The New England Patriots have signed free-agent tight end Mike Gesicki to a one-year contract worth up to $9 million, according to multiple reports. Bill Belichick continues to invest premium resources into the tight end position. Gesicki carries the potential to form a fearsome duo with Hunter Henry.
Belichick famously signed both Henry and Jonnu Smith to lucrative contracts during the 2021 offseason. The signings arrived after the failed draft selections of Dalton Keene and Devin Asiasi in 2020. Smith and the Patriots proved to be a poor fit together, and Smith was traded to the Atlanta Falcons last week. Belichick is taking another swing for the fences by signing Gesicki.
This qualifies as a one-year prove-it deal for Gesicki, who’s been trying (and failing) to sign a multi-year contract for quite some time. The Dolphins placed the franchise tag on Gesicki last season and refuted discussions of a long-term extension. Gesicki ultimately proved to be a square peg in a round hole for Miami’s new coaching staff. Mike McDaniel’s offense prioritizes tight ends that can block and assist the running game, and Gesicki doesn’t possess that type of skill set.
Gesicki should be utilized as a big-slot receiver in New England. Gesicki is a specific talent that lacks scheme versatility. As long as the Patriots are familiar with, and accept his shortcomings, their marriage carries the potential to be successful. But that context is crucial. It’s also worth noting the Patriots recently signed Juju Smith-Schuster, who works out of the slot position as well.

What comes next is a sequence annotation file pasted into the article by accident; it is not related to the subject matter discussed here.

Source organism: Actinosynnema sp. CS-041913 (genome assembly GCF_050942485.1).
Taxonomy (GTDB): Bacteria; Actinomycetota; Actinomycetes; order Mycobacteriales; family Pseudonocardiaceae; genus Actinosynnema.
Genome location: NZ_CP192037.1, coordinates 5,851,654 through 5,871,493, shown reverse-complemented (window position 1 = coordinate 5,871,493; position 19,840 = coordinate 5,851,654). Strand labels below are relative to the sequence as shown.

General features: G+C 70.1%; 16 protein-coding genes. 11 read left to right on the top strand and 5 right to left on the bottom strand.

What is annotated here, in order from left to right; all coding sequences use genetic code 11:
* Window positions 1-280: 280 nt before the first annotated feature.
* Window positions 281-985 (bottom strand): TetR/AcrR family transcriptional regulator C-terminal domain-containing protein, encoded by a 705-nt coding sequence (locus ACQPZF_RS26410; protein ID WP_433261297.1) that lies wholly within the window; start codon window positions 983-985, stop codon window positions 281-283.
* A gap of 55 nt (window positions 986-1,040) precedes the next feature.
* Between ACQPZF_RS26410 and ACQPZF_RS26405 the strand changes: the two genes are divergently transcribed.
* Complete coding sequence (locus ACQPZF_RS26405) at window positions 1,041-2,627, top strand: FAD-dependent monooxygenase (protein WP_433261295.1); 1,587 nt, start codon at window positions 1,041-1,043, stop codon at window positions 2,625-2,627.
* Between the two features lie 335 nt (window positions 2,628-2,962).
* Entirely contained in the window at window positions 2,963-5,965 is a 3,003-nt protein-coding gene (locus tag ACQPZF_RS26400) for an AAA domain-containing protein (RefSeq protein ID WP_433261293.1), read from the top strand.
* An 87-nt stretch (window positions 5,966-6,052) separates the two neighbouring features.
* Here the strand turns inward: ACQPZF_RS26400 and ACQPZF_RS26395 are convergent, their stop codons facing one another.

Despite being miscast, franchise tagged, and not used to his strengths by the Dolphins (which McDaniel owned up to), Mike Gesicki showed he can still threaten the middle as a big slot with a huge catch radius
Great pairing with Hunter Henry on HOSS or verticals off play action pic.twitter.com/micixBBhTg
— Taylor Kyles (@tkyles39) March 17, 2023
Gesicki can still be a productive mismatch threat at the NFL level. Gesicki doesn’t fit traditional tight end models and he should continue serving as a predominant slot receiver in New England. Offensive coordinator Bill O’Brien will be aware of Gesicki’s limitations and should use him appropriately. I feel a lot better about this partnership now that New England employs a legitimate offensive play-caller.
Gesicki played 228 snaps in the slot last season, per Pro Football Focus. Gesicki flexed out wide as a receiver on 106 occasions and saw just 167 in-line snaps for McDaniel in 2022. Gesicki should see even fewer in-line snaps in New England. Henry dominated in-line snap counts for the Patriots in 2022 with 481 snaps.
Belichick noted Henry’s improvements as an in-line blocker last season.
“His blocking has really improved this year,” Belichick said following a late-October defeat to the Chicago Bears. “He’s done a really good job for us in the blocking area and against these teams that are playing the over fronts, so the defensive end at the end of the line. Some tough blocking assignments there. He probably has the toughest matchup on the field on a lot of the running plays.”
Belichick’s track record at the tight end position has been horrendous over the last few offseasons. Gesicki arrives in Foxboro with similar buyer-beware warning labels. Theoretically, Gesicki and Henry are capable of co-existing due to differentiating skill sets and usage. Their pairing carries the potential to be a successful one so long as Belichick doesn’t botch their assignments.
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